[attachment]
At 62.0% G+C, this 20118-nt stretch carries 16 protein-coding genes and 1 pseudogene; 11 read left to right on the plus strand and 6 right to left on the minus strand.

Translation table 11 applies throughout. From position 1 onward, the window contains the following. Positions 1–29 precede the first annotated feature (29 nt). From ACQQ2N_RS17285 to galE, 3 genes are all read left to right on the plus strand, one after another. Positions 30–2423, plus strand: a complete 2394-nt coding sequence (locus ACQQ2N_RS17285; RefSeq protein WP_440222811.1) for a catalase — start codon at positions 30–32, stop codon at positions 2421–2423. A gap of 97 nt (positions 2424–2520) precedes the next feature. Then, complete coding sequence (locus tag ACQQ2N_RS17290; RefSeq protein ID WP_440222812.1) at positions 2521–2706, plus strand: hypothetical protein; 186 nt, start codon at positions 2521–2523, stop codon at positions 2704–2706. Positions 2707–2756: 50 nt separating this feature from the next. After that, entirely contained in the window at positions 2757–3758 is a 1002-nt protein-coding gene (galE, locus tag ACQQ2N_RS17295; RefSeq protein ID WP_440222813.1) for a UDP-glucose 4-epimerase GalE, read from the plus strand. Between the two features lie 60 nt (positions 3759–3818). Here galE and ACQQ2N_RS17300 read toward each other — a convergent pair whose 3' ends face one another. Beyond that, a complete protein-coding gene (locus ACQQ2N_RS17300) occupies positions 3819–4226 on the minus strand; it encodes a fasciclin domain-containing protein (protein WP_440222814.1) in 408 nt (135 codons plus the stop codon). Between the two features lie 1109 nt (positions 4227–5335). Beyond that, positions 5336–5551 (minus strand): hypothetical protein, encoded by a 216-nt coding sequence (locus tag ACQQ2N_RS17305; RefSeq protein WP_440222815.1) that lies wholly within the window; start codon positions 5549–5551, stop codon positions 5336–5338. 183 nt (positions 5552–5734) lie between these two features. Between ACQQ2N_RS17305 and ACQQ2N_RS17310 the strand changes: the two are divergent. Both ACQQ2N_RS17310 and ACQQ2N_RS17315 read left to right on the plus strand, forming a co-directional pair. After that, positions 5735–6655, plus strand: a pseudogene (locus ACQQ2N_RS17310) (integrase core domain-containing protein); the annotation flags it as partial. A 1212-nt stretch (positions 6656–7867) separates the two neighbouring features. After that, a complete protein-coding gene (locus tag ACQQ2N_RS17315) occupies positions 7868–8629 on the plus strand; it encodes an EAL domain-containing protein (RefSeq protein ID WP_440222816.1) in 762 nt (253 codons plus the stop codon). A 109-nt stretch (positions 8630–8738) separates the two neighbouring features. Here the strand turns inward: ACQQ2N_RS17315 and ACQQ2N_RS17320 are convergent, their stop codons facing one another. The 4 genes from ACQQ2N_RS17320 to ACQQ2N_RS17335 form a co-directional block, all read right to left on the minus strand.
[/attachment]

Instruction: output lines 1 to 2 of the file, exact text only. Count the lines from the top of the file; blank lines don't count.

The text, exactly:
At 62.0% G+C, this 20118-nt stretch carries 16 protein-coding genes and 1 pseudogene; 11 read left to right on the plus strand and 6 right to left on the minus strand.

Translation table 11 applies throughout. From position 1 onward, the window contains the following. Positions 1–29 precede the first annotated feature (29 nt). From ACQQ2N_RS17285 to galE, 3 genes are all read left to right on the plus strand, one after another. Positions 30–2423, plus strand: a complete 2394-nt coding sequence (locus ACQQ2N_RS17285; RefSeq protein WP_440222811.1) for a catalase — start codon at positions 30–32, stop codon at positions 2421–2423. A gap of 97 nt (positions 2424–2520) precedes the next feature. Then, complete coding sequence (locus tag ACQQ2N_RS17290; RefSeq protein ID WP_440222812.1) at positions 2521–2706, plus strand: hypothetical protein; 186 nt, start codon at positions 2521–2523, stop codon at positions 2704–2706. Positions 2707–2756: 50 nt separating this feature from the next. After that, entirely contained in the window at positions 2757–3758 is a 1002-nt protein-coding gene (galE, locus tag ACQQ2N_RS17295; RefSeq protein ID WP_440222813.1) for a UDP-glucose 4-epimerase GalE, read from the plus strand. Between the two features lie 60 nt (positions 3759–3818). Here galE and ACQQ2N_RS17300 read toward each other — a convergent pair whose 3' ends face one another. Beyond that, a complete protein-coding gene (locus ACQQ2N_RS17300) occupies positions 3819–4226 on the minus strand; it encodes a fasciclin domain-containing protein (protein WP_440222814.1) in 408 nt (135 codons plus the stop codon). Between the two features lie 1109 nt (positions 4227–5335). Beyond that, positions 5336–5551 (minus strand): hypothetical protein, encoded by a 216-nt coding sequence (locus tag ACQQ2N_RS17305; RefSeq protein WP_440222815.1) that lies wholly within the window; start codon positions 5549–5551, stop codon positions 5336–5338. 183 nt (positions 5552–5734) lie between these two features. Between ACQQ2N_RS17305 and ACQQ2N_RS17310 the strand changes: the two are divergent. Both ACQQ2N_RS17310 and ACQQ2N_RS17315 read left to right on the plus strand, forming a co-directional pair. After that, positions 5735–6655, plus strand: a pseudogene (locus ACQQ2N_RS17310) (integrase core domain-containing protein); the annotation flags it as partial. A 1212-nt stretch (positions 6656–7867) separates the two neighbouring features. After that, a complete protein-coding gene (locus tag ACQQ2N_RS17315) occupies positions 7868–8629 on the plus strand; it encodes an EAL domain-containing protein (RefSeq protein ID WP_440222816.1) in 762 nt (253 codons plus the stop codon). A 109-nt stretch (positions 8630–8738) separates the two neighbouring features. Here the strand turns inward: ACQQ2N_RS17315 and ACQQ2N_RS17320 are convergent, their stop codons facing one another. The 4 genes from ACQQ2N_RS17320 to ACQQ2N_RS17335 form a co-directional block, all read right to left on the minus strand.